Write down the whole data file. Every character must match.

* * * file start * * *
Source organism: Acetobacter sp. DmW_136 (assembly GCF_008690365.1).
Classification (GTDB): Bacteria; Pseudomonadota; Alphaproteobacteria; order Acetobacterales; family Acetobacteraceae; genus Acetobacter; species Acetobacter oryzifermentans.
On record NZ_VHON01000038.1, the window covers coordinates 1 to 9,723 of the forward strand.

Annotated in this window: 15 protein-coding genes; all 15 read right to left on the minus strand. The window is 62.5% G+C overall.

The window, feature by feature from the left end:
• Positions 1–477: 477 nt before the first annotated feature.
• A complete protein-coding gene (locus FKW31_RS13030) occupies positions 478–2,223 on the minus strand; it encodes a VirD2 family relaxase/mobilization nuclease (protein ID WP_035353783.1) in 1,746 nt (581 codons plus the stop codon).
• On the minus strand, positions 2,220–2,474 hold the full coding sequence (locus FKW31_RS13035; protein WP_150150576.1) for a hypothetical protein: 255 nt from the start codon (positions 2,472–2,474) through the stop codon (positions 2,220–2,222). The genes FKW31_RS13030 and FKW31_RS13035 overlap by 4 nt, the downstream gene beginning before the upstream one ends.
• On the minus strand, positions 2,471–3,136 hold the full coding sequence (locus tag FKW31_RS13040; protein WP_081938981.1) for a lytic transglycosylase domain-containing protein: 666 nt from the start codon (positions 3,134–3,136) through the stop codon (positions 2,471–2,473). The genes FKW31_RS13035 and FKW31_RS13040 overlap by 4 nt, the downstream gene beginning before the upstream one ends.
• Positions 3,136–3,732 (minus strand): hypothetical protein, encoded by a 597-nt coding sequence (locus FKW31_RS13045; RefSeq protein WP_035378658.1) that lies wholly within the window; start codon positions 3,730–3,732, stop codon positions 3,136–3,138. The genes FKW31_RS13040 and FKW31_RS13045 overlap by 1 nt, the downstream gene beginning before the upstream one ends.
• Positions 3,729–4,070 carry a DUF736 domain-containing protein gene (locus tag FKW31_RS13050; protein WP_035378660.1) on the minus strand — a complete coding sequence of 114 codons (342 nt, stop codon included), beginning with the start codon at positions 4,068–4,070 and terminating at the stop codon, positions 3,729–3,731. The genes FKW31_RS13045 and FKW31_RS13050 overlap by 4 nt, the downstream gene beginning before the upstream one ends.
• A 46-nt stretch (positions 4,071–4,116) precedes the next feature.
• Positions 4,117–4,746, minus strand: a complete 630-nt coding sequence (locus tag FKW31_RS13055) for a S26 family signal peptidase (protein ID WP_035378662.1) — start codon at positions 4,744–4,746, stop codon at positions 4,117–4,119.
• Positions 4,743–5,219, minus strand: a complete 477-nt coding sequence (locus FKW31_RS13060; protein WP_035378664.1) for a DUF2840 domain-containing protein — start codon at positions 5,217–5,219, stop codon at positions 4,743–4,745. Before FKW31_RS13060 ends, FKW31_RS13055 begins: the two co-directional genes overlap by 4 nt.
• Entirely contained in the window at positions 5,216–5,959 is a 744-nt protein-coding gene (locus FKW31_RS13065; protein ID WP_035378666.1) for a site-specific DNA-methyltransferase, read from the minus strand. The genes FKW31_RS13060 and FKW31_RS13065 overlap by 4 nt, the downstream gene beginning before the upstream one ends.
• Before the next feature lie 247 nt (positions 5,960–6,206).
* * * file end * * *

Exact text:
Source organism: Acetobacter sp. DmW_136 (assembly GCF_008690365.1).
Classification (GTDB): Bacteria; Pseudomonadota; Alphaproteobacteria; order Acetobacterales; family Acetobacteraceae; genus Acetobacter; species Acetobacter oryzifermentans.
On record NZ_VHON01000038.1, the window covers coordinates 1 to 9,723 of the forward strand.

Annotated in this window: 15 protein-coding genes; all 15 read right to left on the minus strand. The window is 62.5% G+C overall.

The window, feature by feature from the left end:
• Positions 1–477: 477 nt before the first annotated feature.
• A complete protein-coding gene (locus FKW31_RS13030) occupies positions 478–2,223 on the minus strand; it encodes a VirD2 family relaxase/mobilization nuclease (protein ID WP_035353783.1) in 1,746 nt (581 codons plus the stop codon).
• On the minus strand, positions 2,220–2,474 hold the full coding sequence (locus FKW31_RS13035; protein WP_150150576.1) for a hypothetical protein: 255 nt from the start codon (positions 2,472–2,474) through the stop codon (positions 2,220–2,222). The genes FKW31_RS13030 and FKW31_RS13035 overlap by 4 nt, the downstream gene beginning before the upstream one ends.
• On the minus strand, positions 2,471–3,136 hold the full coding sequence (locus tag FKW31_RS13040; protein WP_081938981.1) for a lytic transglycosylase domain-containing protein: 666 nt from the start codon (positions 3,134–3,136) through the stop codon (positions 2,471–2,473). The genes FKW31_RS13035 and FKW31_RS13040 overlap by 4 nt, the downstream gene beginning before the upstream one ends.
• Positions 3,136–3,732 (minus strand): hypothetical protein, encoded by a 597-nt coding sequence (locus FKW31_RS13045; RefSeq protein WP_035378658.1) that lies wholly within the window; start codon positions 3,730–3,732, stop codon positions 3,136–3,138. The genes FKW31_RS13040 and FKW31_RS13045 overlap by 1 nt, the downstream gene beginning before the upstream one ends.
• Positions 3,729–4,070 carry a DUF736 domain-containing protein gene (locus tag FKW31_RS13050; protein WP_035378660.1) on the minus strand — a complete coding sequence of 114 codons (342 nt, stop codon included), beginning with the start codon at positions 4,068–4,070 and terminating at the stop codon, positions 3,729–3,731. The genes FKW31_RS13045 and FKW31_RS13050 overlap by 4 nt, the downstream gene beginning before the upstream one ends.
• A 46-nt stretch (positions 4,071–4,116) precedes the next feature.
• Positions 4,117–4,746, minus strand: a complete 630-nt coding sequence (locus tag FKW31_RS13055) for a S26 family signal peptidase (protein ID WP_035378662.1) — start codon at positions 4,744–4,746, stop codon at positions 4,117–4,119.
• Positions 4,743–5,219, minus strand: a complete 477-nt coding sequence (locus FKW31_RS13060; protein WP_035378664.1) for a DUF2840 domain-containing protein — start codon at positions 5,217–5,219, stop codon at positions 4,743–4,745. Before FKW31_RS13060 ends, FKW31_RS13055 begins: the two co-directional genes overlap by 4 nt.
• Entirely contained in the window at positions 5,216–5,959 is a 744-nt protein-coding gene (locus FKW31_RS13065; protein ID WP_035378666.1) for a site-specific DNA-methyltransferase, read from the minus strand. The genes FKW31_RS13060 and FKW31_RS13065 overlap by 4 nt, the downstream gene beginning before the upstream one ends.
• Before the next feature lie 247 nt (positions 5,960–6,206).